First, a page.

CCHR has long fought to restore basic inalienable human rights to the field of mental health, including, but not limited to, fully informed consent regarding the medical legitimacy of psychiatric diagnosis, the risks of psychiatric treatment, the right to all available medical alternatives, and the right to refuse any treatment considered harmful.
If a person wants to consider taking psychotropic drugs, they should only make that decision after being fully informed about it. While we are inclined to think that no one who was so informed would consent, drug companies need to make all the data known, psychiatrists and other medical doctors need to transmit it fully to patients prior to prescribing, and patients need to give their consent for the treatment.
A general legal definition (which may vary from state to state) for “informed consent” is: agreement to do something or to allow something to happen only after all the relevant facts are known. A patient’s consent to a medical treatment must be based on having been told all the possible consequences, except in emergency cases when such consent cannot be obtained. A physician who does not tell all the possible bad news as well as the good, operates in peril of a lawsuit if anything goes wrong.
Many individuals are not given full information about the fraudulent nature of psychiatric diagnoses, the FDA warnings on psychiatric medications, nor are they given full information about the alternatives. This violates their right to full informed consent.
Selection from the Missouri Revised Statutes (RSMo) Chapter 630, Department of Mental Health
- 630.115. 1. Each patient, resident or client shall be entitled to the following without limitation:
(12) To not be subjected to any hazardous treatment or surgical procedure unless he, his parent, if he is a minor, or his guardian consents; or unless such treatment or surgical procedure is ordered by a court of competent jurisdiction.
There is a long history to the subject of Informed Consent. At first, regulation of the medical community focused on the rights of those who participated in medical research more than those who were receiving medical treatment. Yet, from this work on regulating the rights of patients involved in research, the medical community did gradually put attention on informed consent as a right of the patient for any and all medical treatment.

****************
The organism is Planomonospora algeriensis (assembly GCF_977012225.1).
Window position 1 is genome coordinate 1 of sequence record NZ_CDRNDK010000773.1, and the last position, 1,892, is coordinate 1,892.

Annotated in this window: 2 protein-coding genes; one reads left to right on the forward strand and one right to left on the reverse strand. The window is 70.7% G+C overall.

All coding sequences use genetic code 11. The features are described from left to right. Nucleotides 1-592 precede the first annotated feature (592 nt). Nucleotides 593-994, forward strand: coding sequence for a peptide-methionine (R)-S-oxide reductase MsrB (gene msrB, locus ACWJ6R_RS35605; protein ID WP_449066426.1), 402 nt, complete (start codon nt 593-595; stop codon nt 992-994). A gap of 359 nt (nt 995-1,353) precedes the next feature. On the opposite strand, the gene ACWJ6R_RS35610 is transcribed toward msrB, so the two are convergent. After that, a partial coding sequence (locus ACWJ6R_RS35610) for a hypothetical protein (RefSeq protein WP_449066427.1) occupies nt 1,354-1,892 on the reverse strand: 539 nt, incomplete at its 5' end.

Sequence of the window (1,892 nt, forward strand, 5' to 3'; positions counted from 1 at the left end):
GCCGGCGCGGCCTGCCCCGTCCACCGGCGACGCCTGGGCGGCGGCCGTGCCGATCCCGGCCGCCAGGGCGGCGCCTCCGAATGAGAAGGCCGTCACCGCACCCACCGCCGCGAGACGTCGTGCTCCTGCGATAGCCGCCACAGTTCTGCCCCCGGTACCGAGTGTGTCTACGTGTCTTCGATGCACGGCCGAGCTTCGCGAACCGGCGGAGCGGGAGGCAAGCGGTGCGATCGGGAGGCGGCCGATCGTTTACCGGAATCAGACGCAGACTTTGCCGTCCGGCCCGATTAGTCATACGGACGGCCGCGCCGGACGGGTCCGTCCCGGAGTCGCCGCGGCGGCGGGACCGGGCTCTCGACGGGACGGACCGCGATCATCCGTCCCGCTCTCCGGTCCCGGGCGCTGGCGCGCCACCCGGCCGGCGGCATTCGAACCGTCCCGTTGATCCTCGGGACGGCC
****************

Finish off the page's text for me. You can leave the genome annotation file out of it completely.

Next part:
Throughout the country, there are different rules and regulations state-to-state, regarding consent. To date, there is not a federal bill or law that has passed that defines informed consent.
One court case, Cruzan v. Director, decided by the State Supreme Court of Missouri in 1990, recognized “a right to refuse treatment.”Â This case and others helped to further refine the concept of informed consent. Today, informed consent is considered a fundamental right of the patient.
The right of a patientÂ to refuse treatment is based upon five constitutional protections:
1. the 8th amendmentâ€™s protection against cruel and unusual punishment
2. the 1stÂ amendmentâ€™s protection of free speech
3. the 1st amendmentâ€™s protection of freedom of religion
4. the more broadly interpreted right to privacy
5. the 14th amendmentâ€™s protection of liberty
Within medicine, these constitutional guarantees have generally been unchallenged in the case of physical illness. Within psychiatry, however, these guarantees have been variably interpreted and restrained, by saying that a “mentally ill” person is not competent to make an informed decision.
This is the minimum your doctor should explain:
-Â What is the evidence for the diagnosis?
-Â How does the treatment affect the body?
-Â How does the treatment affect the mind?
-Â What unwanted effects may occur?
-Â Is it approved by the FDA for your condition?
-Â What is known and not known about how safe it is and how well it works?
-Â What are the alternatives, including the option of no treatment?
-Â Does your doctor or the clinic have a financial interest in pushing the diagnosis or treatment?
For more information review A Model Consent Form for Psychiatric Drug Treatment.
As a watchdog organization, CCHR produces millions of educational properties including booklets, white papers, brochures and documentaries in up to 17 languages covering all aspects of psychiatryâ€™s harmful impact on society and the need for reform to protect patients’ civil and human rights and to require informed consent. Visit www.CCHRSTL.org for more information.